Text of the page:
WAG Stress Fracture Sesamoid Bone

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Kimemac

Proud Parent
Gymnast
Oct 14, 2019
2
51
My DD got a stress fracture in her sesamoid bone, which is one of the bones in the ball of the foot, padding on bottom of foot by the big toe. She developed it from preparing for states. Dr had her in a boot for 4 months, trying to heal...he said it was a 50/50 chance healing because a ligament runs right over it...every time foot bends, puts stress/pull on it. She rested and healed. Went back to summer training and it came back. She’s about 6-8 weeks with pain again. Dr said it’s not full blown but starting again. He prescribed an arthritic cream which was denied first by insurance because she didn’t meet age/medical use. Anyway, she is just getting back into training getting ready for competition season. In pain-we ice, medicate with anti-inflammatory and “try” to limit pounding on foot which is near impossible. Quitting/taking season off is NOT an option. She is looking for private high schools to compete/enroll/attend.
As it is, she lots some skills that she could only do on her team and she’s struggling to get back. We actually compete in JOGA, Jersey Optional Gymnastic. She was the only girl on her level/age, attempt and land a double back handspring on beam. (She actually had flu and 102 degree fever, took a wobble on a small turn before dismount because dizzy from fever, and fell off beam but still took 3rd)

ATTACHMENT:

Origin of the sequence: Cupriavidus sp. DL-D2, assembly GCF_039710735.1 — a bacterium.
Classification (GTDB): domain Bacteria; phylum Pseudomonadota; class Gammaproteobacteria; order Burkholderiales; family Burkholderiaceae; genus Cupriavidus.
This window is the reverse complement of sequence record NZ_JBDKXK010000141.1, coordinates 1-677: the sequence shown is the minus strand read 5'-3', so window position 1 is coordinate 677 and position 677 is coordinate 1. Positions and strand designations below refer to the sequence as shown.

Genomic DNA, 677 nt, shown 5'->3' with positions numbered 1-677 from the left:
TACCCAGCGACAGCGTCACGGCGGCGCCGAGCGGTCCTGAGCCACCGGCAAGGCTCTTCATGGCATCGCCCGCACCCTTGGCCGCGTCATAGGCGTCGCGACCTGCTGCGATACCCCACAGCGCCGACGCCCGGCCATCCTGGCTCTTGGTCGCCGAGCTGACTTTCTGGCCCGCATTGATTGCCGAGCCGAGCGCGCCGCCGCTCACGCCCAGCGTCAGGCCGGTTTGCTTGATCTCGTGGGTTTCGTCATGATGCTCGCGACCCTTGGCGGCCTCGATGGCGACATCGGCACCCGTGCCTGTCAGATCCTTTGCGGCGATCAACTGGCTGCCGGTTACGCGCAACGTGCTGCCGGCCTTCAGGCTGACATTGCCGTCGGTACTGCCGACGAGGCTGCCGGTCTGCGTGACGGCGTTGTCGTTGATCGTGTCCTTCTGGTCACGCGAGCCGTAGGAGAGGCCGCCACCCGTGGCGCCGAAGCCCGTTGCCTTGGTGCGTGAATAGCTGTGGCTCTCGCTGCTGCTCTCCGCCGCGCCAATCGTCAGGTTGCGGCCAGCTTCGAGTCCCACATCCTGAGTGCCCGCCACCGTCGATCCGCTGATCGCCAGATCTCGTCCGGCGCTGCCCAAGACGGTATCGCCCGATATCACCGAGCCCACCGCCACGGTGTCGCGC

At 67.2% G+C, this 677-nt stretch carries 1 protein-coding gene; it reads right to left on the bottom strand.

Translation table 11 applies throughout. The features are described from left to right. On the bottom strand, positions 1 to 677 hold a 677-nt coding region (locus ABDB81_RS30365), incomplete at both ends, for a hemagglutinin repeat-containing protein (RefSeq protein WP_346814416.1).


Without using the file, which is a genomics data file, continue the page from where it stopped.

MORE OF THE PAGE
Anyway, the 4 months out, in boot, hurt her skills. She can’t even do one backhand spring on beam, vault is messy, etc. She doesn’t want to lose anything again...competition season starts soon.
This MUST be a common injury for gymnasts? What can I do to pad, brace or give relief. Again, she does not want to take season off. Dr refuses to give cortisone injections. She said she’s willing to train/compete with pain...but it is affecting her skills. Can anyone recommend any treatment or braces or tape/support so she doesn’t constantly hurt? Thanks so much!
 

MILgymFAM

Proud Parent
Fan
Feb 6, 2014
4,717
42
Twin Cities
Honestly, the only thing I could recommend is making her take time off to heal properly. Gymnastics is fleeting and pain can last a lifetime if you don’t care for the body properly- she obviously needs her feet forever. The only time I personally would be willing to even discuss training on an injury is a run up to the Olympics- or more realistically a run up to nationals for a girl in position for college recruiting. And even then the stance would probably be no. I know that’s not what you’re looking to hear, and I’m sorry about that, but you need to put her health first because she’ll put gymnastics first.
 

3cats

Proud Parent
Nov 5, 2018
126
44